Prime Minister Boris Johnson warned  the pandemic is far from over, and said there are “signs of a second wave of the pandemic” in European nations. “It is absolutely vital as a country that we continue to keep our focus and our discipline and that we don’t delude ourselves that somehow we’re out of the woods or that this is all over, because it isn’t all over,” he told the BBC.

America’s Federal Reserve has repeated its vow to protect the US economy amid rising coronavirus rates and worries about growth. It warned that the country’s economic outlook depends on the course of the coronavirus pandemic. Jerome Powell, the Fed chair, said “the pace of recovery looks like it has slowed” since infections started rising again in June. The Fed pledged to keep interest rates near zero and maintain its emergency economic support. Markets reacted positively to the news.

Germany reported the highest number of new cases in about six weeks and its economy shrank by a record 10% in the second quarter.

Melbourne, Australia is back in lock-down after a new covid-19 outbreak. The whole state of Victoria has been closed, but not before the virus sneaked into next-door New South Wales.

Japan has just recorded 1,000 daily cases for the first time.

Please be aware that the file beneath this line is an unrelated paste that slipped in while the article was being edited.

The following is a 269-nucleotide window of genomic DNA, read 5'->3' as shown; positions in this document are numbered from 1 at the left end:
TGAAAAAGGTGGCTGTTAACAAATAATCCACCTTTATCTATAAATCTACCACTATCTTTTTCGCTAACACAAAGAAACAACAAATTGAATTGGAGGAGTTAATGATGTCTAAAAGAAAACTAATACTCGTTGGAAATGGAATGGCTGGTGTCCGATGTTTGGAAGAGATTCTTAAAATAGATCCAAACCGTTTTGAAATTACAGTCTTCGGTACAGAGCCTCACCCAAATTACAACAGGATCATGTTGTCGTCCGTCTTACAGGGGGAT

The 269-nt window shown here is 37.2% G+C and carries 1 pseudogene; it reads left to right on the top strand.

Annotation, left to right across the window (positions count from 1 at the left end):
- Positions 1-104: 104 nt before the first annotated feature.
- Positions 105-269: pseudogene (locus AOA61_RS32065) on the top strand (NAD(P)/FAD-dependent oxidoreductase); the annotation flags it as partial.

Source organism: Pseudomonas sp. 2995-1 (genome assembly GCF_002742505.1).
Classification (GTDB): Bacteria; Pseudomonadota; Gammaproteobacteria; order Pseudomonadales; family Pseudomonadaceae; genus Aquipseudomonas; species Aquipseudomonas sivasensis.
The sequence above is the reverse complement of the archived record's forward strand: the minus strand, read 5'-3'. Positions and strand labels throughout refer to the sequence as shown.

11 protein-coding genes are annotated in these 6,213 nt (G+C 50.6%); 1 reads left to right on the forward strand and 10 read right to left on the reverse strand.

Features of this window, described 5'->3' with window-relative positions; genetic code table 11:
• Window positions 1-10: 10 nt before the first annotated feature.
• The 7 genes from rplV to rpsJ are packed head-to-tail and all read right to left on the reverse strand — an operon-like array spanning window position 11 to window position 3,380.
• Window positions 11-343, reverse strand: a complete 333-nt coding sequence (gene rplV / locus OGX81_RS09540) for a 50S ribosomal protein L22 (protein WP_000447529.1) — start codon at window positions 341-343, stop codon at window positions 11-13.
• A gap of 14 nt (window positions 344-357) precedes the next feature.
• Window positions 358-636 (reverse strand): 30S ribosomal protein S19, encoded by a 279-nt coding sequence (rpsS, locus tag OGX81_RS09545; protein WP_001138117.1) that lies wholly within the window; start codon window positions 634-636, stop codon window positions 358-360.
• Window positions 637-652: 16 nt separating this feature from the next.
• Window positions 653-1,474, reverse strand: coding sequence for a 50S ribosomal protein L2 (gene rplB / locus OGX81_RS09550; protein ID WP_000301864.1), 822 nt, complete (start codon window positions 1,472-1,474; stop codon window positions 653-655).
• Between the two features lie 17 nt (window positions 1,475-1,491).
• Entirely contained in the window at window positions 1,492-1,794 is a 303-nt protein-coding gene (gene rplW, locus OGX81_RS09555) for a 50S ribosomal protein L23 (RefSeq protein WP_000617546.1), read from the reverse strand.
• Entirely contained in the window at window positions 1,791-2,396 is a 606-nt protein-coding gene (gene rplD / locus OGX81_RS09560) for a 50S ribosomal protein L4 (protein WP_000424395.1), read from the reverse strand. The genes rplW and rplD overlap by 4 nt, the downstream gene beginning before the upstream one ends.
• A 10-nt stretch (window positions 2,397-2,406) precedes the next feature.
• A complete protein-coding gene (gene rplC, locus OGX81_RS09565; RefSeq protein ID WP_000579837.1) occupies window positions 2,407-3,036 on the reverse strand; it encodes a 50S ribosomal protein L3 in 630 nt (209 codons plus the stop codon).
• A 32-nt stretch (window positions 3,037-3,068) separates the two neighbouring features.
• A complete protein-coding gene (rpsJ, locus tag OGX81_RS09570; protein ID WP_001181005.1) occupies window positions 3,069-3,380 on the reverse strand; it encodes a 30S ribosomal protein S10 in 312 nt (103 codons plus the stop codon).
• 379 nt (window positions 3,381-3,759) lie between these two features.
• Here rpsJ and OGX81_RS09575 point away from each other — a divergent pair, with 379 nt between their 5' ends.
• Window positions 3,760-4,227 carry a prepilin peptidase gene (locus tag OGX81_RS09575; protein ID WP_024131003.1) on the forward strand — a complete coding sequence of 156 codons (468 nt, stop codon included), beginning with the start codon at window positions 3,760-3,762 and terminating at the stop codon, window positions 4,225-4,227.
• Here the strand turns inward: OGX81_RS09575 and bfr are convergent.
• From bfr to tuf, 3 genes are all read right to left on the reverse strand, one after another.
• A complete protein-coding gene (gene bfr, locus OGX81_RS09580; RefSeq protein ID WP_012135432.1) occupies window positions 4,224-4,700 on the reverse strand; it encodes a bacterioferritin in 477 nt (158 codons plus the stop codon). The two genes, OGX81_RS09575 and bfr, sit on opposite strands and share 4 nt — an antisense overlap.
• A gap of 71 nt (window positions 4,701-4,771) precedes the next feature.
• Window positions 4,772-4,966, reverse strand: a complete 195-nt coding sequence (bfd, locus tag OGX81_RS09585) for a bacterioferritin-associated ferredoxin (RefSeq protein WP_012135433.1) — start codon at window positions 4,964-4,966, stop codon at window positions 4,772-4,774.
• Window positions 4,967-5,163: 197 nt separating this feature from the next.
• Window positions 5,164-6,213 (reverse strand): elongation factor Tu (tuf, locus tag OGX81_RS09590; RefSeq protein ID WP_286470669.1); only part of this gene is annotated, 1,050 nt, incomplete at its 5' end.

Medical researchers in South Africa found a “huge discrepancy” between the country’s confirmed Covid-19 fatalities and the number of excess natural deaths, providing further evidence that the number of people who have perished from the disease is higher than the government reports.  The Country has the world’s fifth-worst epidemic, with 471,123 cases with  7,479 Covid-19 reported deaths to date


The FTSE was flat yesterday as the market failed to react meaningfully to a busy day for company earnings announcements. Overnight the DOW rose 0.61% the  S&P 500 rose 1.24%. and the NASDAQ rose 1.35%. The US Dollar however tumbled again overnight after the rather uneventful FOMC rate decision. Sterling and Euro are the stronger currencies, taking turns to be the best performer.

Analysts of technology stocks will be busy today. After the bosses of Alphabet (Google’s parent), Amazon, Apple and Facebook were grilled at a congressional hearing yesterday. The bosses of America’s biggest tech firms defended their business practices at a congressional antitrust hearing against charges that they tried to “neutralise the competition”. Jeff Bezos, Tim Cook, Sundar Pichai and Mark Zuckerberg also fielded questions on election meddling, content moderation and privacy.